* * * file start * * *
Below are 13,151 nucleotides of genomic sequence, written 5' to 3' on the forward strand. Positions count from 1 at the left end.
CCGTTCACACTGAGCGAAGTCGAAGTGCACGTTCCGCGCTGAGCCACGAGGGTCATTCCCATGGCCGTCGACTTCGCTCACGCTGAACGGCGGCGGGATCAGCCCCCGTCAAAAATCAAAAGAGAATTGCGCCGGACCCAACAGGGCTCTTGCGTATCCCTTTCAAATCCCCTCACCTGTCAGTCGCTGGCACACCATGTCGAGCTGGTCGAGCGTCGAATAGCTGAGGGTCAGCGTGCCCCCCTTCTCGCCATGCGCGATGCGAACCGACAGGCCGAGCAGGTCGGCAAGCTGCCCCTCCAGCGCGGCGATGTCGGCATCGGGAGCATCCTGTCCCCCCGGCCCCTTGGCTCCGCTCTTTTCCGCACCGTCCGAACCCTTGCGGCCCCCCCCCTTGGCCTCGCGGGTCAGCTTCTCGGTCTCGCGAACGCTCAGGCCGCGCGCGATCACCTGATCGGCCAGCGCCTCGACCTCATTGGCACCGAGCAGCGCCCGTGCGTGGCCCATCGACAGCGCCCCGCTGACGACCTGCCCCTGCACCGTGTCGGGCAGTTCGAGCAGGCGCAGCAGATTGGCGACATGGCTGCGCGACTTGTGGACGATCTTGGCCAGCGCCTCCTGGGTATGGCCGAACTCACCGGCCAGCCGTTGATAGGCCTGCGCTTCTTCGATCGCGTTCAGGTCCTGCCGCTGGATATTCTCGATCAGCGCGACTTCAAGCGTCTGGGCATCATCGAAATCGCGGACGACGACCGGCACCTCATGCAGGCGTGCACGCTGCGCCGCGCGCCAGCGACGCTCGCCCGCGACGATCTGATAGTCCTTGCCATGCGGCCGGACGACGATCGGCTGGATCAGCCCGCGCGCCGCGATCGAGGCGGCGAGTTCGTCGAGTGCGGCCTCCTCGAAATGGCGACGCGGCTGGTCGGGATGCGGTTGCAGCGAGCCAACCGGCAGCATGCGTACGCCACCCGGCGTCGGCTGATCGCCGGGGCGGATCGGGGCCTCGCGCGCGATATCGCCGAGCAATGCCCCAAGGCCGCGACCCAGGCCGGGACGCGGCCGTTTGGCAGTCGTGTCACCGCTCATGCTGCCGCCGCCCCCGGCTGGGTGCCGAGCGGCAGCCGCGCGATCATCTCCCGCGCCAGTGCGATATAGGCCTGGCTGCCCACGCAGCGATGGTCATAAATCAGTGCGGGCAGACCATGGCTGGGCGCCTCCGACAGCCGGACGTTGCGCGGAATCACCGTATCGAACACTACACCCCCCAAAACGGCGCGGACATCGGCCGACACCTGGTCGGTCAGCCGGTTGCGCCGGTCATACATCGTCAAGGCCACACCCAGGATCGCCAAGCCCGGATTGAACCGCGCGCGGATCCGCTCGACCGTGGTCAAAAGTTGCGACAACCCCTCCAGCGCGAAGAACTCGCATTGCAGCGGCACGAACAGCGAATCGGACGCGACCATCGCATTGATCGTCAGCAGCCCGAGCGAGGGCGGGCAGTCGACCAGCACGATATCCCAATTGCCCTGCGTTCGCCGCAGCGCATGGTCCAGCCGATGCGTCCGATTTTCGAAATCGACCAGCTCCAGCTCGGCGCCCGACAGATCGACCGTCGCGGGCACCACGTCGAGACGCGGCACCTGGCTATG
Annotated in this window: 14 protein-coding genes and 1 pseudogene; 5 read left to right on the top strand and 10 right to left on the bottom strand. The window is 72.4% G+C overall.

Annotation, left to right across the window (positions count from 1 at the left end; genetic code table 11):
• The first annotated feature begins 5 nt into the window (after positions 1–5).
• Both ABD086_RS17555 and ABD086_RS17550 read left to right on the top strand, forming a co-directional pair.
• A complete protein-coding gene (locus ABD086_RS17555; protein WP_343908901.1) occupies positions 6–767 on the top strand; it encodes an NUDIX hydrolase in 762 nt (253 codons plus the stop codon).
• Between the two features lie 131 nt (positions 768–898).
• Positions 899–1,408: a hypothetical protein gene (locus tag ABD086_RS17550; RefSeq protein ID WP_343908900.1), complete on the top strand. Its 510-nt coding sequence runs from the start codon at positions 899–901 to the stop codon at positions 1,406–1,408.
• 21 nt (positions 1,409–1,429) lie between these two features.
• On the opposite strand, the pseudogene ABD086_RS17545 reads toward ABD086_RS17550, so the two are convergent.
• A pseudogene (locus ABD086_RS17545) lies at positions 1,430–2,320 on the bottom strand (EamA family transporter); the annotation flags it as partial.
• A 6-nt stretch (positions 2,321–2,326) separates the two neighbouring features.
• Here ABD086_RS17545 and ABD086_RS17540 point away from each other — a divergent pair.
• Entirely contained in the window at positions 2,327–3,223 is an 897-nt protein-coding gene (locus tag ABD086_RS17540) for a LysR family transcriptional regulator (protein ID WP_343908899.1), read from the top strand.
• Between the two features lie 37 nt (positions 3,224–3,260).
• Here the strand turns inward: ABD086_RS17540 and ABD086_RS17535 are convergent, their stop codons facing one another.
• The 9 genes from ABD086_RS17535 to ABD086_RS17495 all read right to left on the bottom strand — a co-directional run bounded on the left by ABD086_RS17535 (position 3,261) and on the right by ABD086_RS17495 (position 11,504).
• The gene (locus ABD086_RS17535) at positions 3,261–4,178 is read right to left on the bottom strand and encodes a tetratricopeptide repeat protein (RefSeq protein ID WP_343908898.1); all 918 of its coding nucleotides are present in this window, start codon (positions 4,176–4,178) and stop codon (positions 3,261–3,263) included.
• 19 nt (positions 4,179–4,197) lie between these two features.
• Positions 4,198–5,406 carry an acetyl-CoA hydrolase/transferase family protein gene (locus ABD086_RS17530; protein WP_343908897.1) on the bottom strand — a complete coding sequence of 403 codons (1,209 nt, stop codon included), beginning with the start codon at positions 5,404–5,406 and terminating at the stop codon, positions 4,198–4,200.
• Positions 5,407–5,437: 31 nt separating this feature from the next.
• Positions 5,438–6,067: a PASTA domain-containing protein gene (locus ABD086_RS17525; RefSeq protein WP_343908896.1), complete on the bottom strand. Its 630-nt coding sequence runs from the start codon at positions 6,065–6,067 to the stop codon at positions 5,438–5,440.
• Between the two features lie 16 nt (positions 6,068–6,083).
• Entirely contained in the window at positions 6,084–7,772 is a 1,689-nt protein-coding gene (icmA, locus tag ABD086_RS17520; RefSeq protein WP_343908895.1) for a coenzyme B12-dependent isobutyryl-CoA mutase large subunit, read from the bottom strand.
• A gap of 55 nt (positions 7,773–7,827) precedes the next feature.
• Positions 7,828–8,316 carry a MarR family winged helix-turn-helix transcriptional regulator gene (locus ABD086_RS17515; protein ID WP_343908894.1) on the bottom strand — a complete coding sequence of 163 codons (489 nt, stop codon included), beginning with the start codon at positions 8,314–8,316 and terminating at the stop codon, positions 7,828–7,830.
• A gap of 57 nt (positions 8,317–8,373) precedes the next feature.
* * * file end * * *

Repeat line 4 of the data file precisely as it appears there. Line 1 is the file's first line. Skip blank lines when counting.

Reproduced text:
Annotation, left to right across the window (positions count from 1 at the left end; genetic code table 11):